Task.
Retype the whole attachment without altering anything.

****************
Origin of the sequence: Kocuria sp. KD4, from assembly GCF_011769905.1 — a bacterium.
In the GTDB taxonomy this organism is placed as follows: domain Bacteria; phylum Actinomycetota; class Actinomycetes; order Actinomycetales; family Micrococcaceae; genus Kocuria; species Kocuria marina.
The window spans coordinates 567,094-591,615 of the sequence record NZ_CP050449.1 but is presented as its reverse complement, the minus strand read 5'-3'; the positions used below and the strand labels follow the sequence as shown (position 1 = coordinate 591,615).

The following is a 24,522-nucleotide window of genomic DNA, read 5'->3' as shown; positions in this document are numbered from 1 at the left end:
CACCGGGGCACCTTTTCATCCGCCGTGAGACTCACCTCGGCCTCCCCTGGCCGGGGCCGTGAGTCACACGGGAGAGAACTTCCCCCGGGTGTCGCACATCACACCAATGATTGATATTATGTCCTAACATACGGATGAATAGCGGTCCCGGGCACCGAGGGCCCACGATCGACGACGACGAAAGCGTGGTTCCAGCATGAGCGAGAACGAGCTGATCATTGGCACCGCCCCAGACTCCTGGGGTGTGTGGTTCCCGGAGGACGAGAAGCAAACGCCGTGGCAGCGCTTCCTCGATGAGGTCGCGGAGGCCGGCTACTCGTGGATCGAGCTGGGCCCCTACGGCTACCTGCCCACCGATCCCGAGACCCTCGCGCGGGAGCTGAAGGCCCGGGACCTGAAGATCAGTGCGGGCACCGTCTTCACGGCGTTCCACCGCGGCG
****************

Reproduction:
Origin of the sequence: Kocuria sp. KD4, from assembly GCF_011769905.1 — a bacterium.
In the GTDB taxonomy this organism is placed as follows: domain Bacteria; phylum Actinomycetota; class Actinomycetes; order Actinomycetales; family Micrococcaceae; genus Kocuria; species Kocuria marina.
The window spans coordinates 567,094-591,615 of the sequence record NZ_CP050449.1 but is presented as its reverse complement, the minus strand read 5'-3'; the positions used below and the strand labels follow the sequence as shown (position 1 = coordinate 591,615).

The following is a 24,522-nucleotide window of genomic DNA, read 5'->3' as shown; positions in this document are numbered from 1 at the left end:
CACCGGGGCACCTTTTCATCCGCCGTGAGACTCACCTCGGCCTCCCCTGGCCGGGGCCGTGAGTCACACGGGAGAGAACTTCCCCCGGGTGTCGCACATCACACCAATGATTGATATTATGTCCTAACATACGGATGAATAGCGGTCCCGGGCACCGAGGGCCCACGATCGACGACGACGAAAGCGTGGTTCCAGCATGAGCGAGAACGAGCTGATCATTGGCACCGCCCCAGACTCCTGGGGTGTGTGGTTCCCGGAGGACGAGAAGCAAACGCCGTGGCAGCGCTTCCTCGATGAGGTCGCGGAGGCCGGCTACTCGTGGATCGAGCTGGGCCCCTACGGCTACCTGCCCACCGATCCCGAGACCCTCGCGCGGGAGCTGAAGGCCCGGGACCTGAAGATCAGTGCGGGCACCGTCTTCACGGCGTTCCACCGCGGCG